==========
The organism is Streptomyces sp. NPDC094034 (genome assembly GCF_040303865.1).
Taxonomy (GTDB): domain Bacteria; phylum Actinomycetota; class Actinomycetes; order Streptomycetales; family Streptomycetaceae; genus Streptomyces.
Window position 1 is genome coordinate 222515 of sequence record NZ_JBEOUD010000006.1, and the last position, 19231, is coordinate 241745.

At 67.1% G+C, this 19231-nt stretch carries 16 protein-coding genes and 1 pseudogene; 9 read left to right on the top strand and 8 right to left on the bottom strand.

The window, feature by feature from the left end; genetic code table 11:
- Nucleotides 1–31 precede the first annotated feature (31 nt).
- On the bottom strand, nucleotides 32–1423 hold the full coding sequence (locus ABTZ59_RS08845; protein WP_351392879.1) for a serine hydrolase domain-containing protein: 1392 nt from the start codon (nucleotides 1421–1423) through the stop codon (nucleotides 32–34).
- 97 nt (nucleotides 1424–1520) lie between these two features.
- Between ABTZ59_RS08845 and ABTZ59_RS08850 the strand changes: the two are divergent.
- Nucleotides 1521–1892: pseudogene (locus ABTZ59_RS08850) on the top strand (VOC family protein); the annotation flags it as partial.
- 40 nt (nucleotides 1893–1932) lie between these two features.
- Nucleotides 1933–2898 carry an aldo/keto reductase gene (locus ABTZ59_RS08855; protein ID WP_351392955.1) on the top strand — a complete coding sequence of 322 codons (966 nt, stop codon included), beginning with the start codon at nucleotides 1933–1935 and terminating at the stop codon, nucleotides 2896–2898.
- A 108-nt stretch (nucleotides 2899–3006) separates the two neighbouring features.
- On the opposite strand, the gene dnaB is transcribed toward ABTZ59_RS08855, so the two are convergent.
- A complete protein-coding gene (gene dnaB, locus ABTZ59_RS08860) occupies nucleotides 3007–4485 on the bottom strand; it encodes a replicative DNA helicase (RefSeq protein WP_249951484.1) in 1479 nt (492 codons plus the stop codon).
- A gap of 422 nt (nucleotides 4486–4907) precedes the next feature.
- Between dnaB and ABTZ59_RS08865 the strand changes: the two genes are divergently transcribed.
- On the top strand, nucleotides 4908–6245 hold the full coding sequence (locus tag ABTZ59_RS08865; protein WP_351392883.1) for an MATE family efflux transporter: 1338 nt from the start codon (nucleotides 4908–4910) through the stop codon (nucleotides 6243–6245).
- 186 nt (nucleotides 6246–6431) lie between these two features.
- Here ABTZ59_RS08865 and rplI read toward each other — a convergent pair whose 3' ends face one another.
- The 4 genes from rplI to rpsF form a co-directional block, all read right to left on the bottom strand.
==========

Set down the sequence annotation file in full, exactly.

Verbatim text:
The organism is Streptomyces sp. NPDC094034 (genome assembly GCF_040303865.1).
Taxonomy (GTDB): domain Bacteria; phylum Actinomycetota; class Actinomycetes; order Streptomycetales; family Streptomycetaceae; genus Streptomyces.
Window position 1 is genome coordinate 222515 of sequence record NZ_JBEOUD010000006.1, and the last position, 19231, is coordinate 241745.

At 67.1% G+C, this 19231-nt stretch carries 16 protein-coding genes and 1 pseudogene; 9 read left to right on the top strand and 8 right to left on the bottom strand.

The window, feature by feature from the left end; genetic code table 11:
- Nucleotides 1–31 precede the first annotated feature (31 nt).
- On the bottom strand, nucleotides 32–1423 hold the full coding sequence (locus ABTZ59_RS08845; protein WP_351392879.1) for a serine hydrolase domain-containing protein: 1392 nt from the start codon (nucleotides 1421–1423) through the stop codon (nucleotides 32–34).
- 97 nt (nucleotides 1424–1520) lie between these two features.
- Between ABTZ59_RS08845 and ABTZ59_RS08850 the strand changes: the two are divergent.
- Nucleotides 1521–1892: pseudogene (locus ABTZ59_RS08850) on the top strand (VOC family protein); the annotation flags it as partial.
- 40 nt (nucleotides 1893–1932) lie between these two features.
- Nucleotides 1933–2898 carry an aldo/keto reductase gene (locus ABTZ59_RS08855; protein ID WP_351392955.1) on the top strand — a complete coding sequence of 322 codons (966 nt, stop codon included), beginning with the start codon at nucleotides 1933–1935 and terminating at the stop codon, nucleotides 2896–2898.
- A 108-nt stretch (nucleotides 2899–3006) separates the two neighbouring features.
- On the opposite strand, the gene dnaB is transcribed toward ABTZ59_RS08855, so the two are convergent.
- A complete protein-coding gene (gene dnaB, locus ABTZ59_RS08860) occupies nucleotides 3007–4485 on the bottom strand; it encodes a replicative DNA helicase (RefSeq protein WP_249951484.1) in 1479 nt (492 codons plus the stop codon).
- A gap of 422 nt (nucleotides 4486–4907) precedes the next feature.
- Between dnaB and ABTZ59_RS08865 the strand changes: the two genes are divergently transcribed.
- On the top strand, nucleotides 4908–6245 hold the full coding sequence (locus tag ABTZ59_RS08865; protein WP_351392883.1) for an MATE family efflux transporter: 1338 nt from the start codon (nucleotides 4908–4910) through the stop codon (nucleotides 6243–6245).
- 186 nt (nucleotides 6246–6431) lie between these two features.
- Here ABTZ59_RS08865 and rplI read toward each other — a convergent pair whose 3' ends face one another.
- The 4 genes from rplI to rpsF form a co-directional block, all read right to left on the bottom strand.